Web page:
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2014.08.31 On Being Imperfect

by Sharon Bartels


Exodus 3:1-15; Romans 12:9-21

Moses has a pretty good life at that moment.  Happily married, working for his father-in-law as a shepherd, living his life.   This flaming bush that was not on fire was a very curious thing.  Naturally, he had to take a closer look.  You can just imagine his surprise to hear God speak – the passage says he hid his face, afraid to look.  Yup, that’s what I would do!  Because you know what’s going to come next.  God doesn’t ask  someone to take on a project, really – who could say thanks for the opportunity but I’m not available right now – and Moses must have known he was about to be put on the spot.

“I’m sending you…” God says, a direction, not a suggestion.

What would your reaction be to this assignment?  Probably similar to Moses’.   He immediately objected with the ever popular “Why me?”   We hear that he did not believe he was the right one for the job – not strong enough, not brave enough, not skilled enough, not influential enough.  He had a history – his mother gave him up, and although he was raised in the Pharaoh’s household he was horrified by the treatment of the Hebrew slaves.  In fact, he ran away after killing a slave for abusing a Hebrew slave, fearing that the Pharaoh would be angry.  Who would listen to him now?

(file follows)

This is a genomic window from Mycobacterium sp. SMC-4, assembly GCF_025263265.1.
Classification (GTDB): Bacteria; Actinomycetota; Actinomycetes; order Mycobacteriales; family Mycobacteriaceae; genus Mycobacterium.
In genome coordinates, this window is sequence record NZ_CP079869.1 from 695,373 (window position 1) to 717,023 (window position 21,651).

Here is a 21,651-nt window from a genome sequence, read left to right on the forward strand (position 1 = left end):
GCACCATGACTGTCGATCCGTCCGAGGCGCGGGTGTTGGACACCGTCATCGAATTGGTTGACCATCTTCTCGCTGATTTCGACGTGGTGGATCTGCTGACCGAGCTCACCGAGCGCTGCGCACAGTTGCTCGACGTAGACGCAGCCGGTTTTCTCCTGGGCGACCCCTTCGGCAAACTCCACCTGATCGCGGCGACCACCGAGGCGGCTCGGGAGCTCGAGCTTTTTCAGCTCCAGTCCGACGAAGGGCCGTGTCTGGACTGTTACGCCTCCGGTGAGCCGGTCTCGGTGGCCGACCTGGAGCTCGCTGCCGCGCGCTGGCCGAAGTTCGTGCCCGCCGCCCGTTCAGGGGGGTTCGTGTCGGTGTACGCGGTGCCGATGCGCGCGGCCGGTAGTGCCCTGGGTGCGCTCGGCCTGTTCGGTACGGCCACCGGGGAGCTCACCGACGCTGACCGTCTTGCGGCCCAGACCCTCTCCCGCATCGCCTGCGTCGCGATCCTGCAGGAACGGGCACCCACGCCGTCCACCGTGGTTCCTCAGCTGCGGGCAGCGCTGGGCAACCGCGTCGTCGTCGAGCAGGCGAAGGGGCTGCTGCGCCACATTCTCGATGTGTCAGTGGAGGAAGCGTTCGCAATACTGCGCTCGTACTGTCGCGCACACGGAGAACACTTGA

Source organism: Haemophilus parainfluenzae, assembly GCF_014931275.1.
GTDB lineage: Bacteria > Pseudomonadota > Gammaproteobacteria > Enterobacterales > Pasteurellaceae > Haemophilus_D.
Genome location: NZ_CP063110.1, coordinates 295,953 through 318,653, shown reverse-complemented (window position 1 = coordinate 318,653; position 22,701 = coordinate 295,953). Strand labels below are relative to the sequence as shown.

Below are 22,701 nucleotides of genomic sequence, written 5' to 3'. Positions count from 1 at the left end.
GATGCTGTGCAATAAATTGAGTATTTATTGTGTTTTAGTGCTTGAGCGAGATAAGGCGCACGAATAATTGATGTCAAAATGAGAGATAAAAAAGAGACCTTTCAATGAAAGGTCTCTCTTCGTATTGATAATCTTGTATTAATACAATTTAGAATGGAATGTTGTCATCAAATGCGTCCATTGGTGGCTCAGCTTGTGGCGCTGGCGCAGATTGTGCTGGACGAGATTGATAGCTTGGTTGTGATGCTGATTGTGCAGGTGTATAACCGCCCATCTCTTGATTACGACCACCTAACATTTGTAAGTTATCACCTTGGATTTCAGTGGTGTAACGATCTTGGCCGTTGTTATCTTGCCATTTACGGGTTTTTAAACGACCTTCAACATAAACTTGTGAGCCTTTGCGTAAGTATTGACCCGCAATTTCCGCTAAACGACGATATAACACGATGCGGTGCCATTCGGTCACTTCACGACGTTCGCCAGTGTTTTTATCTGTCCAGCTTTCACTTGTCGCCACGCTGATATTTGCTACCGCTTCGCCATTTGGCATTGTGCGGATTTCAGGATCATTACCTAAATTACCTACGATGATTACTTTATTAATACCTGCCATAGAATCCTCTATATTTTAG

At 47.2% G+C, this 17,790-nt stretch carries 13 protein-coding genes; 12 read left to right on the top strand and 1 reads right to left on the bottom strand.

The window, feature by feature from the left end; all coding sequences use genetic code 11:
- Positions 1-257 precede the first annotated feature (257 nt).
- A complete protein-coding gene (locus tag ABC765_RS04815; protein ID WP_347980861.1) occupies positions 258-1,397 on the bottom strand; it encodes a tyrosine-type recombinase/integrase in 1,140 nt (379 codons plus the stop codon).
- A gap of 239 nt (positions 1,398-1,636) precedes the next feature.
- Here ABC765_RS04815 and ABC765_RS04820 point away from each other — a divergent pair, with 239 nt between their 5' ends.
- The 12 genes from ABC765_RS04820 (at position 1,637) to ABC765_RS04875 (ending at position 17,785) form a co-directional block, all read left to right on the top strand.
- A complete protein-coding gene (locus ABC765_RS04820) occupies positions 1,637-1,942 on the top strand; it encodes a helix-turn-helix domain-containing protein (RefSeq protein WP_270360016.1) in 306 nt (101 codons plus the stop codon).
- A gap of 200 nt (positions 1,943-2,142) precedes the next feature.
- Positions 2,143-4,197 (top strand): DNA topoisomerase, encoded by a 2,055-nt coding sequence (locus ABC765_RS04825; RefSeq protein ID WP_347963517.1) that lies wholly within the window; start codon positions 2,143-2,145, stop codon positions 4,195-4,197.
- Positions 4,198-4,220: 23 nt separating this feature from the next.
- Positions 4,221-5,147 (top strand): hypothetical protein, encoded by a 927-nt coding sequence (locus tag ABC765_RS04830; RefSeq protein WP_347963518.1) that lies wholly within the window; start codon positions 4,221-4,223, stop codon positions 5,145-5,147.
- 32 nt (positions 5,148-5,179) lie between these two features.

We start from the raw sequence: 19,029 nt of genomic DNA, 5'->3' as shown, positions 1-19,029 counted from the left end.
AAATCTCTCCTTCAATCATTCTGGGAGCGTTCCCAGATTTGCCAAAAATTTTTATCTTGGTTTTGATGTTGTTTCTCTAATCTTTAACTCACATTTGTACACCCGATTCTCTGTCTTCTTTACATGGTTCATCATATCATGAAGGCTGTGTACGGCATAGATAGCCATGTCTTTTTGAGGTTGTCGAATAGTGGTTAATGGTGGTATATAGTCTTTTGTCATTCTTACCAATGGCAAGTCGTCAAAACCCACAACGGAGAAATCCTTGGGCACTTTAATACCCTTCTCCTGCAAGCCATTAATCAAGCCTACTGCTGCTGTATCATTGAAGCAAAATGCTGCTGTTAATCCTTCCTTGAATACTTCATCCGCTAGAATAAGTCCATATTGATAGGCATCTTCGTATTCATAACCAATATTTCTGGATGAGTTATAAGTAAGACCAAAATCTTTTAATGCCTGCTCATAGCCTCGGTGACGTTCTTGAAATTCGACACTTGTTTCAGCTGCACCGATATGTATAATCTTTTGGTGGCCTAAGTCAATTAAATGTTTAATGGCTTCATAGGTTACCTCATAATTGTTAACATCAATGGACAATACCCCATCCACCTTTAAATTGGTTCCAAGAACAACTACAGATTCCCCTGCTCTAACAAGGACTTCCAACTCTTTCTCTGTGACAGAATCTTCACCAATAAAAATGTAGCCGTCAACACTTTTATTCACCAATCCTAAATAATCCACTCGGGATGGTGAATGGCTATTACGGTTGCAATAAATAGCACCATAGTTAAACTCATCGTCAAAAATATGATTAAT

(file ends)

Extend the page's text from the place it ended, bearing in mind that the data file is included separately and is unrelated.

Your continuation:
So he objects mightily.  He uses every argument he can think of to get out of it.  But that flame is mesmerizing and God’s call is powerful.  The rest, as they say, is history…